I had to suck down some anxiety before stepping out the door to ensure that I at least appeared normal to the rest of the world, all the time wishing that I could just take all of this in my stride. I'd met many others on my illness journey who were so together about the whole thing. They had their heads fully screwed on, just making me feel even worse about the mess that I'd made of everything. As their faces flickered through my mind, and I wondered how many of them were now gone, I wondered what they would think to see me throwing away my second chance at life. I tried to imagine what they'd say to me, but that only resulted in me feeling even worse about myself.

As I ambled slowly down towards the bus stop, I tried to ignore my racing heart and my negative thought pattern. I tried to keep it all shut down and under control, but in all honesty I was a trembling mess. Even as I sat on the bus seat, and I tried to concentrate only on the movement of the vehicle, I felt myself falling apart. I even tried doing the calming, breathing techniques that someone had taught me somewhere along the line, but it got me nowhere.


People were probably looking at me strangely—I may have even become the bus weirdo but I didn't care. I was too freaked out to continue considering how I appeared to the rest of the world.

Just get through this. I thought to myself. Keep breathing and everything will be okay. But the words were hollow, even in my brain. They didn't even feel connected to me, to what I was going through.

By the time I actually walked through the double doors that led me into the hospital wing I needed, I was a state. So much so, that the nurse who took my blood pressure and weighed me before I went in to see the consultant, actually felt the need to comment on it.

"Are you okay, Miss Rogers?" She asked me, a concerned look plastered across her face. "Only, you seem a little...tense." That was her polite way of telling me to reel it in, that I looked like a freak show. For someone who saw sick people over and over again every single day, this was something of a wakeup call—only it was far too late for me to really be able to do anything to help myself.

"I'm just a little nervous." I tried to play down my emotions, not wanting to cause any concern. The last thing I needed was extra attention, I just needed this done. "I just...don't like hospitals." I finished with the understatement of the year.

"You've seen Dr. Shaw before, right?" She smiled in what I assumed she thought was a reassuring gesture. "He's lovely, he'll look after you."

She didn't get it. Of course she didn't. I nodded quickly smiled blandly at her, hoping that she wouldn't ask me anymore. Somehow it seemed like someone was looking down on me, granting my wishes because I was called into the doctor's room quicker than I'd ever been before, taking me far away from her and what felt like her endless stream of questions...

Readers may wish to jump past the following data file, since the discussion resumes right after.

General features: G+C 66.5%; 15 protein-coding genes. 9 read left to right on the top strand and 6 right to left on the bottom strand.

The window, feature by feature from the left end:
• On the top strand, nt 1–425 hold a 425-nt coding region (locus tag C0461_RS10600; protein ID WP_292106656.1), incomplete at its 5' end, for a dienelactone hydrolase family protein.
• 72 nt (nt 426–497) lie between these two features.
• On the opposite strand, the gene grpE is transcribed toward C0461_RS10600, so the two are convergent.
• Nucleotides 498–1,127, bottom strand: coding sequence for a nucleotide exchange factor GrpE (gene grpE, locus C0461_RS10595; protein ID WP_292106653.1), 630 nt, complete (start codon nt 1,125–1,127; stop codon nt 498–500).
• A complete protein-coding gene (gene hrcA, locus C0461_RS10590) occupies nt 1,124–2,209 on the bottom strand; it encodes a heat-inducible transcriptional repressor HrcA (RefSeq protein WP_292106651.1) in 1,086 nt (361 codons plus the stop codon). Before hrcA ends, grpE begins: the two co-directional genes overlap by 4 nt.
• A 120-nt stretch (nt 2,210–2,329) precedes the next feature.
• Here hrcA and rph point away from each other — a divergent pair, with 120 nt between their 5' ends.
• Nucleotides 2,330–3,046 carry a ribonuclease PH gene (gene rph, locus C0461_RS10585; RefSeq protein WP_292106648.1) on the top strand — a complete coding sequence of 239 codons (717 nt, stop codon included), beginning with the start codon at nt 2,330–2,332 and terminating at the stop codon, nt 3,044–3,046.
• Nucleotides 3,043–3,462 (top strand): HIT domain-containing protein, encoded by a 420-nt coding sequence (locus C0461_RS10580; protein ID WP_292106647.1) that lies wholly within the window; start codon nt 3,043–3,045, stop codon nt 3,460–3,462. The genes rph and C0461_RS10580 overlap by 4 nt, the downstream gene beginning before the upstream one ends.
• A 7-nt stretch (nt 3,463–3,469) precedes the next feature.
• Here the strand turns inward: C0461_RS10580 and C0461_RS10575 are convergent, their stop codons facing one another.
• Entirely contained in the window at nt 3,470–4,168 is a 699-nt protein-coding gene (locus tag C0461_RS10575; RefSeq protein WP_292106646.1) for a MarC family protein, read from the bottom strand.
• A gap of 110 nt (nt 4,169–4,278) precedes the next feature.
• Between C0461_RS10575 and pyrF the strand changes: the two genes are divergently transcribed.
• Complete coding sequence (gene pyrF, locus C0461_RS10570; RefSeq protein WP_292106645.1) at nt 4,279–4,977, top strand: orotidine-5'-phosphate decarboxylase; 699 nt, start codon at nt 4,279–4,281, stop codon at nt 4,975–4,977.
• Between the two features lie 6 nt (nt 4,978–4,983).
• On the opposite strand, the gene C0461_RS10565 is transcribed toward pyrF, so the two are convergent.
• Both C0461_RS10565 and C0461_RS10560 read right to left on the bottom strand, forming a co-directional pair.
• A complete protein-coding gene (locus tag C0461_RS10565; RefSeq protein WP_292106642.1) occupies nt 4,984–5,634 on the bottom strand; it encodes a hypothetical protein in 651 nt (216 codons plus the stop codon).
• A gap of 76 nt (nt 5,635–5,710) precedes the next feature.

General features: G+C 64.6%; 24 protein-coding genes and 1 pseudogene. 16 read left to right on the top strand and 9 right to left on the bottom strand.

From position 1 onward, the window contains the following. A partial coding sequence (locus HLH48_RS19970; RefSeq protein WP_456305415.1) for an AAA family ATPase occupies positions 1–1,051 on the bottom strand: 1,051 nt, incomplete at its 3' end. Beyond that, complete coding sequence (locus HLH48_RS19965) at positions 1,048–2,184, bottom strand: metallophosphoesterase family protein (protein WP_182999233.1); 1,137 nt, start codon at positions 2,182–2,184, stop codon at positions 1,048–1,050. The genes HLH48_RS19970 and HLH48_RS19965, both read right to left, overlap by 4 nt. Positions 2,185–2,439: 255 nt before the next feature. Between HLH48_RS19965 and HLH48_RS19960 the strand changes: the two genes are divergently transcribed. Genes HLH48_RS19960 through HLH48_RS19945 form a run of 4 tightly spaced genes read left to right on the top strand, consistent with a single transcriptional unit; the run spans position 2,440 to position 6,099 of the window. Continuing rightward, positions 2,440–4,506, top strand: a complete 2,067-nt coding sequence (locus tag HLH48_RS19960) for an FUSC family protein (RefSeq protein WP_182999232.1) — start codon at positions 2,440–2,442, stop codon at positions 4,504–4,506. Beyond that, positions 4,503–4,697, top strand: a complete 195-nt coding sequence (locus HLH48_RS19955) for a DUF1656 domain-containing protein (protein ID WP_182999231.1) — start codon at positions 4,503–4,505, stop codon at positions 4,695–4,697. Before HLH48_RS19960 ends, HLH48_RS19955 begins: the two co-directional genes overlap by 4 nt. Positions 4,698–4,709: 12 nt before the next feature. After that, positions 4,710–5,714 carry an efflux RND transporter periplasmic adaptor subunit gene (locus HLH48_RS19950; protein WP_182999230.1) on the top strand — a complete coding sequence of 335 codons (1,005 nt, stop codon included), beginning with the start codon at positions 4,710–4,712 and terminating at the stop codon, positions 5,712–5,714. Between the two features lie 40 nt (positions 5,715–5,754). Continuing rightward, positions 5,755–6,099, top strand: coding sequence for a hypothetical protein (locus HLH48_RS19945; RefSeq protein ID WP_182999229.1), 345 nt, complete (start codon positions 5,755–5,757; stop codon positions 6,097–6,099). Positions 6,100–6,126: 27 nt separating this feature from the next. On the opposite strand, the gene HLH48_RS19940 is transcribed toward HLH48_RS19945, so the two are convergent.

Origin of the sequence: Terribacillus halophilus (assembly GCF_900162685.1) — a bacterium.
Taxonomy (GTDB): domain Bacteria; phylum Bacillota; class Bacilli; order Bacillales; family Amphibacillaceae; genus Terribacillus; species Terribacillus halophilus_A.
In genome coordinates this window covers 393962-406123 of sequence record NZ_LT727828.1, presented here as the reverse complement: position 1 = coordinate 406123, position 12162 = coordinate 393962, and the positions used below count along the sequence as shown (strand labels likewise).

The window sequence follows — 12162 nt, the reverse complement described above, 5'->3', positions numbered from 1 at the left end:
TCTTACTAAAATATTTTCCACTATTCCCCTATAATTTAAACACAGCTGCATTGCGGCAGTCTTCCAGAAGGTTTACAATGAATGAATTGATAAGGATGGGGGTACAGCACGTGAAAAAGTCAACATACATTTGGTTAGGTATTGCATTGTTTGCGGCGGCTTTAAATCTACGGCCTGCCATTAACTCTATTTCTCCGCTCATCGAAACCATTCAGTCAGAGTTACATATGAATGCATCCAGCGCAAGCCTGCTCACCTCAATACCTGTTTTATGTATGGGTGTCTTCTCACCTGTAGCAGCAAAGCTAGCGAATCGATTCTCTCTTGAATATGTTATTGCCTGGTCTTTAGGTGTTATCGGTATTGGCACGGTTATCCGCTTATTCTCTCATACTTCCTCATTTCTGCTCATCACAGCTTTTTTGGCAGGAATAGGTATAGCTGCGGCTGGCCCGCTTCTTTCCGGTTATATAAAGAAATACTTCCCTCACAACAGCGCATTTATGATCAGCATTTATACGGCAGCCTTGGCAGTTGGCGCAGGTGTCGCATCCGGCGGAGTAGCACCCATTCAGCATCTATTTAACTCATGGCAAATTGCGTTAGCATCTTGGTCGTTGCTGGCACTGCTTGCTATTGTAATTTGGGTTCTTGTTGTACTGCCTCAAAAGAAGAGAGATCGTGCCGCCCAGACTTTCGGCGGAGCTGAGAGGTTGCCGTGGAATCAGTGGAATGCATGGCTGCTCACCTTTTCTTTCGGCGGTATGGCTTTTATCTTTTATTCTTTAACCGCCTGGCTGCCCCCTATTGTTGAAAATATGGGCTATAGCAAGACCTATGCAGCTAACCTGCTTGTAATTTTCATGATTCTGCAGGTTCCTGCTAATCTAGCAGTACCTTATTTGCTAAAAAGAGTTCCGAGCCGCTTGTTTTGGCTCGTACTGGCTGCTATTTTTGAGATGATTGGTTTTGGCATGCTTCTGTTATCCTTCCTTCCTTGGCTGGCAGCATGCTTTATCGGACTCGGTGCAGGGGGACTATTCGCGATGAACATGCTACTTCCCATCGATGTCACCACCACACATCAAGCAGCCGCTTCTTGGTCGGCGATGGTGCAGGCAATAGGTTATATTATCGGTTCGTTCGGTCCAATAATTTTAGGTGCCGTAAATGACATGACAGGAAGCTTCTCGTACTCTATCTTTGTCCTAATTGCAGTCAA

As soon as I left the hospital wing, I didn't head for the bus like I knew I should. Instead, I ambled out in a daze and found myself walking towards the first bar I could find, without even really planning to. It was almost like an automatic reaction, one that I couldn't control. The pub I wandered into was one of those places filled mainly with elderly alcoholic men—particularly at just before 3pm on a weekday afternoon—but that didn't bother me. I didn't care where it was, or who would be inside, all I knew for sure was that I was craving booze after that ordeal.

It hadn't been a bad appointment exactly, there was certainly nothing physically wrong with me anymore, it was just all the personal questions that I found too much to handle. They seemed to take it upon themselves to suggest counselling for me every single damn time I went there. Somewhere along the line, someone must have made the note that I was depressed, and now that label had stuck, and there was nothing I could do to shake it off.

I tried to cover up the truth about me, and act like everything was alright, but it seemed that acting certainly wasn't something I was good at.

How could the doctor's not see that talking about my problems wasn't the answer for me? That speaking them aloud would only make things worse. I'd be much better off if they just left me damn well alone to get on with things. I'd been doing fine so far.

Well, okay maybe not fine exactly, but I was working through things. I'd been surviving, existing, and I was doing my best to make it more than that. I needed to look forwards, not backwards, which was the reason I refused their offer every single time.

It still pissed me off that I had to defend myself, when I knew what was best for me.

"Wine, please." I murmured at the stressed looking woman behind the bar. As soon as she shoved the glass in front of me, and I'd pressed a bank note into her hands, I slunk away to find a secluded seat, wanting to be by myself.

I sat at the small table by the window and drank. As the calming liquid slid down my throat, I decided that as soon as I finished this glass, I would get on the next bus home. One drink would be enough to wash this horrible day away, then I would need to prepare myself for my next shift at the diner.

Just one drink, then back to reality...

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